Total Hip Replacement
What are the complications and risks of having a total hip replacement?
The complication rate following hip replacement surgery is very low. However like all surgery, there are risks that need to be considered when deciding to have hip replacement surgery.
Side effects are symptoms that occur due to the surgery and are a normal part of the recovery from the operation. The main side effects of hip replacement surgery are:
- A sore hip which may last for several weeks after the operation
- Swelling in the thigh which will also last for several weeks after the operation
Complications are problems that occur during or after the operation. Most people having hip surgery aren't affected. There are some complications that may occur for any operation. These include:
- A reaction to the anaesthetic
- Infection of the wound or joint
- Excessive blood loss
- A blood clot, usually in a vein of the leg (known as a deep vein thrombosis or DVT)
Specific complications of hip replacement are uncommon, but can include the following:
- Joint dislocation: Dislocation of the hip joint is when the ball of the hip pops out of the socket. Dislocation occurs in 1.7 – 4.1% of people who have had hip replacement surgery. A dislocated hip may be relocated without surgery or may require a new hip replacement to fix the problem.
- Infection: The hip replacement can become infected. This is a rare but serious complication of hip joint replacements. The risk of this occurring is between 0.02 – 1.1% of all people having a joint replacement. Antibiotics are used after the operation to reduce the chance of an infection occuring.
- Difference in leg length: After the operation, the leg that has been operated on may be slightly longer than the other side. This occurs commonly, up to 62% of the time. Usually it doesn’t cause any problems but may lead to pain or dislocation of the hip in some cases.
- Fractures: A fracture is a break in the bone. Fractures can occur during a total hip replacement while the new hip is being put in place. This occurs in between 0.3 – 5.4% of total hip operations. Usually these fractures heal but sometimes require further surgery.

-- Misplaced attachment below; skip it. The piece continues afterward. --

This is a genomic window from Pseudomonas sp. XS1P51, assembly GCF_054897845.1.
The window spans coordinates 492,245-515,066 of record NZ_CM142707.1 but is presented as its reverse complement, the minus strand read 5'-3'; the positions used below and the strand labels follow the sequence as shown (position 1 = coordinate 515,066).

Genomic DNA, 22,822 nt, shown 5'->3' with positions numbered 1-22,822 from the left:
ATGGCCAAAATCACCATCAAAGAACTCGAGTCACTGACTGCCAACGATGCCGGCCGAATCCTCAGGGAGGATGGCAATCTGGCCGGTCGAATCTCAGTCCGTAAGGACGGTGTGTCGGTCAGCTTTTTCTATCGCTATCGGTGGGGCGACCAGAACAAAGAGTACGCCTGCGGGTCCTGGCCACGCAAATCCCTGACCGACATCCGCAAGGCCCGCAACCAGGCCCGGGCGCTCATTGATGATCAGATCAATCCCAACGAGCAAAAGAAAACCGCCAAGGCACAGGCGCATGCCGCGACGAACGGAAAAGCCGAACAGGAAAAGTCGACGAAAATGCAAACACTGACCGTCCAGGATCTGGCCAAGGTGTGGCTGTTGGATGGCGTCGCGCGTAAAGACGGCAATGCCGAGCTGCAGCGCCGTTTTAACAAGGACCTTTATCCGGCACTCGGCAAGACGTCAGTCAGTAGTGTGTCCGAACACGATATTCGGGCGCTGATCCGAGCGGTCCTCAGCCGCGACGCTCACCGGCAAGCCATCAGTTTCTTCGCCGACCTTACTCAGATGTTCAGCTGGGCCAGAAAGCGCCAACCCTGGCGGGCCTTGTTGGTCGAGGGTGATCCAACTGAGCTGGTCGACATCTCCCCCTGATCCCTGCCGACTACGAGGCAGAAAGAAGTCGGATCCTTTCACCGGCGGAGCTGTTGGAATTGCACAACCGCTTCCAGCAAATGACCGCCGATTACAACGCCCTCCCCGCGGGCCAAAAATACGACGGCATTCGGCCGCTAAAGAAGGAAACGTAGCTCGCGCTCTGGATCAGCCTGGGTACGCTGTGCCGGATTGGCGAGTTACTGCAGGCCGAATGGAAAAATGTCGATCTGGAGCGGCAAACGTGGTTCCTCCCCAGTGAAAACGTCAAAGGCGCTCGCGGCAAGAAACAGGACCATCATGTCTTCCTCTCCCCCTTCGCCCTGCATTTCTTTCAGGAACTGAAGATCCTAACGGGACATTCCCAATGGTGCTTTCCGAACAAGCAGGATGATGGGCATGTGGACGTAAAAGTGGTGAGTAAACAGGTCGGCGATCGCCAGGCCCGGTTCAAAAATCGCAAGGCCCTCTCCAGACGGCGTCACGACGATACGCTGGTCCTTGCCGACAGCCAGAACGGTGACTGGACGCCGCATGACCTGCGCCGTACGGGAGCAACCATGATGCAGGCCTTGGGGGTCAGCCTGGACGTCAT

- Loose joint: The hip replacement may become ‘loose’. This is a rare complication that may require another operation to fix the problem.
- Nerve damage: Nerves can be damaged during the operation which can cause numbness or weakness in areas of the leg. This is a rare complication, occurring in roughly 0.17% of people undergoing hip replacements
It is important to note that the risks of certain complications may be higher or lower than the figures quoted if the person having the operation has a medical condition that makes them more vulnerable to risks. For instance we know that obesity significantly increases the risk of an infection after a hip replacement.
Hip revision surgery
During your original hip replacement, your hip joint was replaced with artificial hip parts. Hip revision surgery means having another operation to replace the worn out components of a hip replacement. Hip replacements usually last between 10 – 15 years.
Replacing an artificial hip joint is a more complex operation than the original hip replacement. It will often take longer and there are higher rates of complications than the original surgery.
The most common causes of infection following hip replacement surgery are from bacteria that enter the bloodstream during dental procedures, urinary tract infections, or skin infections. These bacteria can lodge around your prosthesis.
Following your surgery, you may need to take antibiotics prior to having any dental work.
Warning signs of a possible hip replacement infection are:
- Persistent fever (higher than 37.5°C orally)
- Shaking chills
- Increasing redness, tenderness, or swelling of the hip wound
- Increasing hip pain with both activity and rest
Notify your doctor immediately if you develop any of these signs.